RC 6731BWD-A


This is the same unit with the speaker "doors" closed. They are also removable and can be extended from the cabinet by cords (originals included).
These grills are suppose to be brown. It's difficult to see but the stain on the right has actually eaten up some of the fabric.
I continue to look for replacement speaker acoustic fabric that is similar.
If you have some original, or similar, contact me.

RC 6731 BWD A

This is how it was found. The power button is broken off, the power switch inoperative.
A line cord switch was installed. The cabinet veneer has some issues as well.
All 4 grills are heavily cigarette smoke damaged, and faded. One grill has been damaged by something that
spilled on it. It has eaten through the grill cloth in places. The turntable would not rotate at a constant speed.
The right speaker sound would cut off completely, or sound low and distorted.
The stylus installed was the original GE stylus as well. Note: the tuning dial is darker on the right side, because a lamp is out.
Given all the above, it's still in pretty good shape for a 50 year old stereo.

I have been looking for one of these for a while.
We had a similar one when I was growing up mounted to the dining room wall, and it's what I played 45's and LP's on.

One of the biggest pluses buying this particular unit was that all the original paperwork was with it!

                                                                            1. The original template to mount the stereo on the wall  (I have the original mounting brackets also!)
                                                                            2. The positive select record size label.     (see photo)                        
                                                                            3. The cabinet composition label               (see photo)                                                             
                                                                            4. Unpacking Instructions                                
                                                                            5. Owners manual
                                                                            6. Tuner schematic
                                                                            7. Amplifier schematic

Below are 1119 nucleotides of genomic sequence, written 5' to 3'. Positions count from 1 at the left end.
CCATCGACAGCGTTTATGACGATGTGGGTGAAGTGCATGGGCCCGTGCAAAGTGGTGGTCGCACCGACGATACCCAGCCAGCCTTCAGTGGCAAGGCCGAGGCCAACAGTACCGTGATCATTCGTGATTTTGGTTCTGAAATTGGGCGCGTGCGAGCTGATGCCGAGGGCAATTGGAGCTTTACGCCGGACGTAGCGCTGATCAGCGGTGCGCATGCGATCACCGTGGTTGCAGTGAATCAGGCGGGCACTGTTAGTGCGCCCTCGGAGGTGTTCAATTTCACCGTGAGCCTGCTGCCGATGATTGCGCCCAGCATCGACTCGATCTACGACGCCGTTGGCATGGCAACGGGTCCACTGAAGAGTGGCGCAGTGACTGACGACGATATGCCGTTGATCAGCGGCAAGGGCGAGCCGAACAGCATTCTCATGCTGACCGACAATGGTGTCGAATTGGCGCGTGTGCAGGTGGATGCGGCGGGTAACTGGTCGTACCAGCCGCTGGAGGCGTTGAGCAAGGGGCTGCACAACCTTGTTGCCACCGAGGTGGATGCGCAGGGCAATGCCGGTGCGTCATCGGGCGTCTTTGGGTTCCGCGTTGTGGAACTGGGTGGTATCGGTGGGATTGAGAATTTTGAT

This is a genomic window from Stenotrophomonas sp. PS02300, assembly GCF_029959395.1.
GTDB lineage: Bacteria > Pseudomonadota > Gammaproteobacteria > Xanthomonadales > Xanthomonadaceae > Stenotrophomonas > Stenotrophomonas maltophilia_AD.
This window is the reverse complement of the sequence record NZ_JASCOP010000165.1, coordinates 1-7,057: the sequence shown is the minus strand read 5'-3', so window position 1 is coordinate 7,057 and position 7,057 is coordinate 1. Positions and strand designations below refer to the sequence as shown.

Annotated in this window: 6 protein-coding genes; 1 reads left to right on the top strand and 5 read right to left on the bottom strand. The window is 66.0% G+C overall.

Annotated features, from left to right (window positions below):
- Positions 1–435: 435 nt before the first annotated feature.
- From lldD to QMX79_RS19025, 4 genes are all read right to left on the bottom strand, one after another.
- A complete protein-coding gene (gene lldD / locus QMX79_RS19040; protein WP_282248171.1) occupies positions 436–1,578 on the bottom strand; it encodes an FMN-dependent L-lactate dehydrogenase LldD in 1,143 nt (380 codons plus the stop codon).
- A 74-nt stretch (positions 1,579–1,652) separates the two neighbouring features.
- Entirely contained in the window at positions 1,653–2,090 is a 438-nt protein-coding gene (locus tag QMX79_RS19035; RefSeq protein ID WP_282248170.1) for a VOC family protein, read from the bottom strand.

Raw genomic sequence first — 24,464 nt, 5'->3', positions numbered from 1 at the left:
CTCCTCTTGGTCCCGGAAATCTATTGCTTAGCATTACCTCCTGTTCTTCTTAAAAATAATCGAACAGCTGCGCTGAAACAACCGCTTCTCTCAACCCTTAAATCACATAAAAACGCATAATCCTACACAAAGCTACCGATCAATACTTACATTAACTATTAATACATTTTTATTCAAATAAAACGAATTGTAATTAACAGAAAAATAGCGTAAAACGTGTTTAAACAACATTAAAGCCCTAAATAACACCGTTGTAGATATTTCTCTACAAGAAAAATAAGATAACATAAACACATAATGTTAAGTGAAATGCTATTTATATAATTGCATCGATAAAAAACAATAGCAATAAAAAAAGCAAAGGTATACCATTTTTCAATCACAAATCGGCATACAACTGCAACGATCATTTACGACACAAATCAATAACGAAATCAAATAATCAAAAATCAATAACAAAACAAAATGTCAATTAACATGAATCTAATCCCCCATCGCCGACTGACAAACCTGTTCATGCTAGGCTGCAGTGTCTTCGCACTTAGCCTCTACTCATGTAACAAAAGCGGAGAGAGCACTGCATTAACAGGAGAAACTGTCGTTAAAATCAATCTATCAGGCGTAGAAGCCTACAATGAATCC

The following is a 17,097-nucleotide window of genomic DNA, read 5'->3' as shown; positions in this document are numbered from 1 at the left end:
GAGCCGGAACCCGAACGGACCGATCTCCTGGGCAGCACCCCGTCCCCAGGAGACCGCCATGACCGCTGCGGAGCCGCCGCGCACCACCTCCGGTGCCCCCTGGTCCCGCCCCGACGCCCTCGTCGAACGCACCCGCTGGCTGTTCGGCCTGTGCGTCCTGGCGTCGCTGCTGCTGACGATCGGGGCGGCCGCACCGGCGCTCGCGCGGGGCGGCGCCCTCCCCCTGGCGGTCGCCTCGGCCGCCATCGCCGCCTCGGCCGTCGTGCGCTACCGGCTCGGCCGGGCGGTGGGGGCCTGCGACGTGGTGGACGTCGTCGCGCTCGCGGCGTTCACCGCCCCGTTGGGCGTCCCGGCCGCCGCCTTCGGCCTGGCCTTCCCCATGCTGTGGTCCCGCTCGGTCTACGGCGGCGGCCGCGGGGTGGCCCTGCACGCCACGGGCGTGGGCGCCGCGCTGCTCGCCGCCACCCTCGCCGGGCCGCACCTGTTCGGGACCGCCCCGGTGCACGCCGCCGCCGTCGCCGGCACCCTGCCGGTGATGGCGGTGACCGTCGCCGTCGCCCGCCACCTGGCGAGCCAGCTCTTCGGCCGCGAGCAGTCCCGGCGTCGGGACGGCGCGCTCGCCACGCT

8. Original bill of sale


Note: the stylus box in the photo, it turns out the original owner purchased a stylus in 1972 ( I have receipt for it), but it is the wrong one!
It's totally wrong for the cartridge in this tone arm, it would however fit into the older (tube) version of this stereo.

Cabinet Labels

Below is an ad explaining some of the features.

This ad appeared in a 1965 newspaper, it's surprising that is doesn't mention the provision for the optional Porta-Fi transmitter.
Once a Porta-fi transmitter is installed, a external "receiver" speaker could be plugged into any one of the homes ac outlets and it would pick up
the transmitted music from the stereo.

Technical Specs and Info.

15- Transistor Am-Fm-Fm Stereo Receiver / Tuner      Model TU-500-7            Sams Set 888 folder 6
14- Transistor  Stereo Amplifier                                    Model T20A                   Sams Set 888 folder 6
  4- Speed Auto-Record Changer                                 Model RD-225-6            Sams Set 828 folder 8

Dial lamps- #51
Turntable Cartridge GE C650
Turntable Stylus N74SD / 2744DS / 510-DS77
Idler Wheel  EA80X61, RS6065, WALSCO 1499-35, PRB W07
Motor  EA80X153, RS6297
Automatic Spindle  EA80X22, RS6027
Audio Outputs (Q20,Q22,Q27,Q29)  EA15X26, DS-520, GE-3, SK3009, NTE 104 (TRANSISTOR PNP GERMANIUM 50V 10A TO-3 AUDIO POWER AMP)

Here is the wiring diagram


One of the first things I had to get a handle on was the inoperative power switch. Once I pulled the amplifier chassis to get a look at it, I found there were 2 issues.
First, the plastic button was snapped off at the point it was connected to the switch and the second was the switch itself was jammed in the ON state.
My guess is the button was broken in a attempt to get it to turn off. When that failed and the button broke the previous owner installed a line cord switch.
Originally, I thought I could just find a plastic button and attach it to what was left of the original button.
That turned out to not be an option. The spring clip around the button was all that was holding what was left of it together.
So ....I had to make a replacement button. The button is unusual. It connects to the power switch off center.

Here is a sketch.


I made it by turning a piece of hardwood, and using the original spring clip. I painted it chrome, once done.
Now if I had a metal lathe, it would have been better out of aluminum for example.


The mode selection rocker switches were in need of attention. Sometimes, placing the rocker in the tuner position  resulted in NO sound from the right channel. Along with the right channel  /speaker cutting out , sometimes it was low and distorted, sounding like a blown speaker.
Cleaning the switches helped but there was still an issue. That turned out to be the connection at the hinge. The hinges top and bottom provide the speaker connections. The hinges had oxidized after 50 years and non use. I assume if the speaker (doors) had been opened regularly the connections would have been better. 0000 steel wool polished the hinge pins up and between the clean switches and the hinges the sound was now stable.
Time to move onto the missing light on the dial right side.
Getting at that one is a little tough on that chassis. It it behind the tuning shaft weight and dial cord pulleys. The sockets had clips that slid over mounting areas on the chassis. Once I had the bulb in my hand I was able to ID it as #51. which is a 7.5v bulb. Of course I didn't have any.  Yes, I could have used something else but because they used these it gives the dial a certain intensity on the 6v line plus they would last longer than 6v bulbs as well.